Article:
“VMware vRealize® Operations™ delivers intelligent operations management across physical, virtual, and cloud infrastructure—from VMware vSphere® and Hyper-V to Amazon Web Services. It correlates data from applications to storage in a unified, easy-to-use management tool that provides control over performance, capacity, and configuration, with predictive analytics driving proactive action, and policy-based automation.” – VMware / vROPs Datasheet
vROPs can collect metrics from a multitude of applications, services, and firmware in the enterprise. It’s a modular service, open to a wide ecosystem of partners and vendors providing adapters / management packs that feed open and/or proprietary metrics. As the VMware datasheet eludes, vROPs is able to analyze data from much more than just VMware components.
Fundamentally, vROPs collects metric values from IT services components (referred to as objects), stores the information, performs analytics, evaluates based on policy to determine if action is required, and provides a historical repository for analysis and reporting, based on long-term trends.
Among the benefits vROPs provides:
- Understand if capacity is being over or under-utilized ((CAPEX, OPEX, CSAT)
- Accurately plan budget requirements and reduce CAPEX/OPEX by avoiding under-provisioned infrastructure (Agility, CAPEX, OPEX)
- Model outcomes based on what-if requirement inputs and/or projection based on historical growth (CAPEX, OPEX, CSAT)
- Quickly and accurately identify anomalies or stressed resources, and the cause (SLA, CSAT, OPEX)
- Automate load balancing based on historical patterns (CSAT, OPEX)
In this first vROPs post, I’m covering the basic components and how they interact to build a foundation for understanding more advanced facets. Let’s begin with the high-level functions of the vROPs service outlined above.
vROPs 6.x is designed as a distributed in-memory database with clustered memory for computational work. A master node maintains persistent data in traditional disk-bound databases. Due to its distributed memory model, traditional backup and restore procedures may prove challenging.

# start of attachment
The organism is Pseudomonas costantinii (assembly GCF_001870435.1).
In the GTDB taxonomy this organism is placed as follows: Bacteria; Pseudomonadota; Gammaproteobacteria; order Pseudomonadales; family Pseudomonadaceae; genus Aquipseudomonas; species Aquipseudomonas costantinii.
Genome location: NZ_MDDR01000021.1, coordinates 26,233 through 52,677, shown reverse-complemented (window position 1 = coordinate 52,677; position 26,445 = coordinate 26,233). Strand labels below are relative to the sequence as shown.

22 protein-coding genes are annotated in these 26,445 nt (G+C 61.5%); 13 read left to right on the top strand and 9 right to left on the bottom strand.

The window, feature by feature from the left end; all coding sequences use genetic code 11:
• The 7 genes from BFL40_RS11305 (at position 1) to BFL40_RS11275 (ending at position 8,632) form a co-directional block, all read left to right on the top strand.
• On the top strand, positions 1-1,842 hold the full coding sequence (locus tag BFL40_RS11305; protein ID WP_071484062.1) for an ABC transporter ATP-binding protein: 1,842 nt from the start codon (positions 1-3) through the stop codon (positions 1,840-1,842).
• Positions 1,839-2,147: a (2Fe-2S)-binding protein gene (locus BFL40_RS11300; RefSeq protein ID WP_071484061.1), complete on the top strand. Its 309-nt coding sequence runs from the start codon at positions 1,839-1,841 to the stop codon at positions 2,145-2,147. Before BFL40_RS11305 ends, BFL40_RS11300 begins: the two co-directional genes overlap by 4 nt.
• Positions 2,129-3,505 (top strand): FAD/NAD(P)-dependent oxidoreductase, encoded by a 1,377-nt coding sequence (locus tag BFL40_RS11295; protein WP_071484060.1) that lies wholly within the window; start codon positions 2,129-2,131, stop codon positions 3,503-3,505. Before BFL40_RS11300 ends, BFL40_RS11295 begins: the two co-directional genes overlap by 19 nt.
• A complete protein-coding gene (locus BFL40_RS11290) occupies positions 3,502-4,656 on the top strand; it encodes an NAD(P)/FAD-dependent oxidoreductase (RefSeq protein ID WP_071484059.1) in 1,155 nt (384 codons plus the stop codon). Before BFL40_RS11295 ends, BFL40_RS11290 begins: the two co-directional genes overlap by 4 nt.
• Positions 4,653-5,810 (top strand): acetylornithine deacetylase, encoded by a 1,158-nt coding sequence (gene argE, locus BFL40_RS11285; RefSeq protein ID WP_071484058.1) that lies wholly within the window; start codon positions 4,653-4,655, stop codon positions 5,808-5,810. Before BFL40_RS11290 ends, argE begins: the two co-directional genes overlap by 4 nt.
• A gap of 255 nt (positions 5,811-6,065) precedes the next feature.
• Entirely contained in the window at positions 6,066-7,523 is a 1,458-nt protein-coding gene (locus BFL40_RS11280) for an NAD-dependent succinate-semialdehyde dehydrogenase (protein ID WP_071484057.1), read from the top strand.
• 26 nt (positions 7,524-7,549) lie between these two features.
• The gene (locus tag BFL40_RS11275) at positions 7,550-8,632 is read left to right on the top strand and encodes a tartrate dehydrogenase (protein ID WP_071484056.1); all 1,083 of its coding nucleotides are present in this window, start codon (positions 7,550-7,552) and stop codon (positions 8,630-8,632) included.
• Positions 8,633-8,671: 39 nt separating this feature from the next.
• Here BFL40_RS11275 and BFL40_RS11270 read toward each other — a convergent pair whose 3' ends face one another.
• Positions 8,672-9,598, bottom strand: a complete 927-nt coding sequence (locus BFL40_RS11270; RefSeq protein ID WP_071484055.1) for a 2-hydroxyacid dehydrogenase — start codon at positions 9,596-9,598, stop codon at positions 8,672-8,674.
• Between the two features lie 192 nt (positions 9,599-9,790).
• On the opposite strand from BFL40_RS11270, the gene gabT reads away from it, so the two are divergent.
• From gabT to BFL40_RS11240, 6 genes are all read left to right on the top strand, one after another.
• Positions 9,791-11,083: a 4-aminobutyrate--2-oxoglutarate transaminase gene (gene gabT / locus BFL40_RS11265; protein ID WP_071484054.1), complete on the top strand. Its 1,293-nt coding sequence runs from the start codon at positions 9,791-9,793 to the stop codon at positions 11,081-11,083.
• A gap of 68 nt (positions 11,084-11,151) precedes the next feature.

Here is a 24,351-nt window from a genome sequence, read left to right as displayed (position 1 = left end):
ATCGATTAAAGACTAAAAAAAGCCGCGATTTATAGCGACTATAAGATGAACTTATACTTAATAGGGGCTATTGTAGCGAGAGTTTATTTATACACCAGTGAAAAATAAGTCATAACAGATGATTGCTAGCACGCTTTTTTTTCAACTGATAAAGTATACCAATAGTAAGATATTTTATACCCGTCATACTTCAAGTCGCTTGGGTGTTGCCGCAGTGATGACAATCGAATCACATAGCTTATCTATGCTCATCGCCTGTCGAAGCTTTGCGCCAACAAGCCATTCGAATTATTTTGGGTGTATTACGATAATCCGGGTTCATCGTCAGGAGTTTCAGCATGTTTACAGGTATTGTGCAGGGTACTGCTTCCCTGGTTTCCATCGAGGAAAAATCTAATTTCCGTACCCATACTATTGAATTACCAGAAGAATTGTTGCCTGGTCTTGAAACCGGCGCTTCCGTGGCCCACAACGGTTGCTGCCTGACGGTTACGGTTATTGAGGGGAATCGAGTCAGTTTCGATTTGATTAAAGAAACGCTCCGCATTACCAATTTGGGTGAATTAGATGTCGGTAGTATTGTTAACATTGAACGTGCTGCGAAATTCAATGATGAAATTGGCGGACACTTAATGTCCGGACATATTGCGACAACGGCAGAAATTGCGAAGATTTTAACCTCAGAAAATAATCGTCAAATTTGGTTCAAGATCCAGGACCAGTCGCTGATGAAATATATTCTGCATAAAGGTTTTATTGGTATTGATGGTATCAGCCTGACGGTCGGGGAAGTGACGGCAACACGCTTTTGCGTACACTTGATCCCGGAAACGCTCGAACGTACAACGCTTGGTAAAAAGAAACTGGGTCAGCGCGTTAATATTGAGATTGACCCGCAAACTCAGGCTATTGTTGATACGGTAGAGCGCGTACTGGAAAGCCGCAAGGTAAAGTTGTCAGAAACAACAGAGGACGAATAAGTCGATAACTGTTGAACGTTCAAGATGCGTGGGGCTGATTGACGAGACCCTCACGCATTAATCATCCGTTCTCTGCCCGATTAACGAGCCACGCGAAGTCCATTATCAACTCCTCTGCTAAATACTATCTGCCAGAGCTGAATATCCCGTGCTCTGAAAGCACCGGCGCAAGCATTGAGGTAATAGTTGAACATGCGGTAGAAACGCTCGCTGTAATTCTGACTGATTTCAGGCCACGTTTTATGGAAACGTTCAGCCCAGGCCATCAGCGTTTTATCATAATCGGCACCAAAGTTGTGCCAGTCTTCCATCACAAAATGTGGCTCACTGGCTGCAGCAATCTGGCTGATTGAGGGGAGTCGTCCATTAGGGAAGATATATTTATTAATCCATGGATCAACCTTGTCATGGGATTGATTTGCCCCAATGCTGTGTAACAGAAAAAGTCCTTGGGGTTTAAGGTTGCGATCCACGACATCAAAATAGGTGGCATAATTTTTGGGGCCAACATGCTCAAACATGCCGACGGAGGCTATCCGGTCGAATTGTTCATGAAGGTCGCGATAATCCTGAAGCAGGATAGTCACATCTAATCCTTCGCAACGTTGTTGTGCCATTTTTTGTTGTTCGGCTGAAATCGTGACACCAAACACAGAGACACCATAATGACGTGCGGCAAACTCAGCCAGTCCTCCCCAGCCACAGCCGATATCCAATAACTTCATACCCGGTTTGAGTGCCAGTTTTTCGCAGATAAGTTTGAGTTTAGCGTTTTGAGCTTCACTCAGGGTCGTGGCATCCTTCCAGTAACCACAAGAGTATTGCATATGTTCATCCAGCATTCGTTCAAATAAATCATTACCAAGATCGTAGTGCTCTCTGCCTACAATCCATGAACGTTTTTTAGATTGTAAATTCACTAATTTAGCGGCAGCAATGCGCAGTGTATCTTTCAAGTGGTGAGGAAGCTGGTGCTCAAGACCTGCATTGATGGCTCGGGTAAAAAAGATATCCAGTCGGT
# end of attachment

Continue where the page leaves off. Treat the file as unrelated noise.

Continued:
When you first install vROPs, you create the first node. This node is the master node that maintains persistent data and provides specific management functions. To scale out, you simply install another node and relate it to the master. These additional nodes are referred to as data nodes. They form an analytic cluster with the others and balance the work of collecting and analyzing data.
You can elect one of the data nodes to be a replica of the master. This provides fault tolerance. Due to the clustered compute architecture of master and data nodes, they must be placed on the same L2 segment. To analyze metrics from remote networks, you implement a remote collection node. These nodes perform no analytics, they simply forward the collected data to the analytics cluster.
Whether it’s a master, data, or remote collection node, an adapter is installed to collect data from specific IT components (objects in vROPs terminology).
Without data, we have nothing. So, we need processes that can recognize and collect data. To allow vROPs the ability to collect data from virtually anything you might be interested in, the architecture defines an adapter interface via API that allows conforming software to collect and provide data into vROPs via the controller.
This software can be referred to as adapters, management packs, or solution packs. The adapter is what provides an interface to the data and collections mechanism. Solution/management packs generally imply that dashboards and other content are included with the adapter as a package. I’ll refer to the adapter from here on.